The Bad

If the crisis has shone a spotlight on the power of shared tools and open source it has also shone a light on the deficiencies of the data infrastructure and the current state of public service ‘open’ data. Hours/days are being lost accessing, cleaning and preparing data. All the issues that people were complaining about at the dawn of the open data era. Standards aren’t being complied with, data is being hoarded or hidden and access restricted when openness is claimed. 

There is a common acceptance that data is the foundation of most modern digital services so this really needs attention. Public service can’t rest on its laurels about the strides taken around open data years ago – it needs to be fit for purpose to support modern services. Now.

This summed it up nicely;

The glaring gap in the service standard is a clear expectation about master data management. Building a national service that can’t identify a unique property reference number creates risks of delay and error. The lack of unique identifiers risks wasting resources. Poor data schema risks lives.

The foundation layer of ‘government as a platform’ is about common data, captured once and re-used many times.

Matthew Cain – Hackney

Also there has been widespread examples of tech & design savior complex writ large. The hackathons and ‘think pieces’ and general second guessing from people on the sidelines with no specific knowledge of the situation – just an unshakeable belief in their own skills – has distracted from real effort to support those who needed it. Civic tech hasn’t been innocent in this space either – the rush to create something new rather than to support existing initiatives is a common problem.

The Ugly

This isn’t really ugly as such but it is something you fill digital government folks across the UK lamenting at the moment.

The failure to support the development of GOV.UK Submit.

Somebody once said something like ‘government is mostly forms, most of the time’ and Submit was based around an ambition to support that across Government in a way that pushed good practice as well as providing a powerful tool to support delivery teams.

It was part of the original group of common services investigated alongside what became GOV.UK Pay and GOV.UK Notify (maybe PaaS as well – I don’t really remember.)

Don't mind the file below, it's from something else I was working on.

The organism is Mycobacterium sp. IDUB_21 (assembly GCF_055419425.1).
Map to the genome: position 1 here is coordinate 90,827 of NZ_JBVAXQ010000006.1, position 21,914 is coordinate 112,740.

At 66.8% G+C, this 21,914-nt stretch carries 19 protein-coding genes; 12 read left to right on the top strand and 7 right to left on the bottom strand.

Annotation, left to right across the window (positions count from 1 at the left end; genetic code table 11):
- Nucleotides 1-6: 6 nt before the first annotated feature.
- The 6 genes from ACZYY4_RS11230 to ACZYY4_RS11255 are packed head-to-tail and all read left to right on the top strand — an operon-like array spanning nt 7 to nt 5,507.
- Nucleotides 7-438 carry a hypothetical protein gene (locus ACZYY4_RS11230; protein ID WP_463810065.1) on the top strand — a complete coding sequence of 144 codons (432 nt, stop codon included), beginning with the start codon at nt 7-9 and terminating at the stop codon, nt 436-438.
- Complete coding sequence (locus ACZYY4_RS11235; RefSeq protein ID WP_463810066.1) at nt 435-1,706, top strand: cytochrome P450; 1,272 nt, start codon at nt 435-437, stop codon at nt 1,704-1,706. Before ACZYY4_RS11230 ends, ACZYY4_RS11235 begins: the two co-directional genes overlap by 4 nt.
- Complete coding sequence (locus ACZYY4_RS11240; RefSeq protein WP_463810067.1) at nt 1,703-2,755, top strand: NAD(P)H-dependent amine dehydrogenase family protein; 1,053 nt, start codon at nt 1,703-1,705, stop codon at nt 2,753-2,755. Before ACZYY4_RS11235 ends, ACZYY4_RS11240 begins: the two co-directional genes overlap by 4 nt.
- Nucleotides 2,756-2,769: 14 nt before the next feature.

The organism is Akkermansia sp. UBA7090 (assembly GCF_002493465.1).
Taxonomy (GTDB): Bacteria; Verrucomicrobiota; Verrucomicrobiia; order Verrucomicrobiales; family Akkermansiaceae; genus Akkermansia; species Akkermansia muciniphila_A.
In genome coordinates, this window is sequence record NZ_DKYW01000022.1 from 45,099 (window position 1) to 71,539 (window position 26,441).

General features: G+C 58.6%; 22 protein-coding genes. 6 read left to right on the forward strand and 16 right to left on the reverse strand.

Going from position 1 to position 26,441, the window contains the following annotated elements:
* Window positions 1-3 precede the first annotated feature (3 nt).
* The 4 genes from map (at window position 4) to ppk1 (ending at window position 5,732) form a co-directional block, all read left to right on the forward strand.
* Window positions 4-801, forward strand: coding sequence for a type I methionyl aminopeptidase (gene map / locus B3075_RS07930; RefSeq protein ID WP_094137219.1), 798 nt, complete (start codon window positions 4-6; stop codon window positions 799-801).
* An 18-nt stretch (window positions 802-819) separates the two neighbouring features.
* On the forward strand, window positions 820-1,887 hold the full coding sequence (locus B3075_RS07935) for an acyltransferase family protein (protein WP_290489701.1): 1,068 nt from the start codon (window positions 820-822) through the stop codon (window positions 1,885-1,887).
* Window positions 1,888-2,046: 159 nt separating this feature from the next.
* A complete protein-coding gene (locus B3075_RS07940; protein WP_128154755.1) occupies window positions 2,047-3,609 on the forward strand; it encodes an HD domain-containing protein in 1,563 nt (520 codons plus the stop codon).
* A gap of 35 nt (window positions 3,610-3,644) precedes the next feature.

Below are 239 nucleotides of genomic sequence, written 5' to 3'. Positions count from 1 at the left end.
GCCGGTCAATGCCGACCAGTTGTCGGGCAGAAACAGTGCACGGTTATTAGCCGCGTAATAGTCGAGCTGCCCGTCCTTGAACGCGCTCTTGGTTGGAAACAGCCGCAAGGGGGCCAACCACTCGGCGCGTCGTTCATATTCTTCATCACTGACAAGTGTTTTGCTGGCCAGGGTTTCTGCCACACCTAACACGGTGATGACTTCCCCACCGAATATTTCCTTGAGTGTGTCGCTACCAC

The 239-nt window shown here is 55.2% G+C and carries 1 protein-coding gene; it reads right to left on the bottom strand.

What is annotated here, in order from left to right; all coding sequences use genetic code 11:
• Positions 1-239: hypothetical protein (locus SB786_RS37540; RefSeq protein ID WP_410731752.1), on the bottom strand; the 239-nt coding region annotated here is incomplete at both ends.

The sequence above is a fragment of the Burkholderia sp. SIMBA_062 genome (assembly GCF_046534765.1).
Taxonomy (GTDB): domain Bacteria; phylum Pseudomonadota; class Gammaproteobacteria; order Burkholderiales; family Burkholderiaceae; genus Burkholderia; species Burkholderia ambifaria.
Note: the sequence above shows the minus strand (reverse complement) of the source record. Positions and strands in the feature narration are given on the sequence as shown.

Anyway it didn’t happen – not because the need wasn’t proved or an approach wasn’t identified – but for other, somewhat oblique, reasons.

It has become slightly mythical https://www.whatdotheyknow.com/request/reports_following_discovery_and and certainly you would be hard pressed to find any current or former GDS (or wider digital government folk) who wouldn’t sigh wistfully and mutter something like “..if only” when it is raised.

Anyway we could do with it now and hopefully this whole experience will encourage a return to the whole ‘platforms for Government’ approach again.

 

Comments

Image of Ben Welby

Ben Welby

Posted on 5th May, 2020:

Lovely piece Matt.

On Submit a couple of things.

First of all in line with your Good it's good to credit all those at MoJ who have continued to invest in their Form Builder which has built on the promise it was showing at the time the Submit Discovery and Alpha were carried out.

Second, just as a pedantic point, although the need for 'GOV.UK Forms' had floated about forever, Submit wasn't part of the original Government as a Platform technology portfolio. The strength of evidence for making it 'the next platform' was the result of the excellent user research carried out into the challenges facing service teams. Although some of the 'GaaP Customers' slide deck on that FOI is redacted there's still enough to get a sense of how well it got under the skin of the needs.

Anyway, both that exercise and the great work on Submit that developed from it were very well documented so maybe some sensible conversations will happen about strengthening the MoJ work and revisiting the other things that teams would find useful.

Add a comment

Your comment will be revised by the site if needed.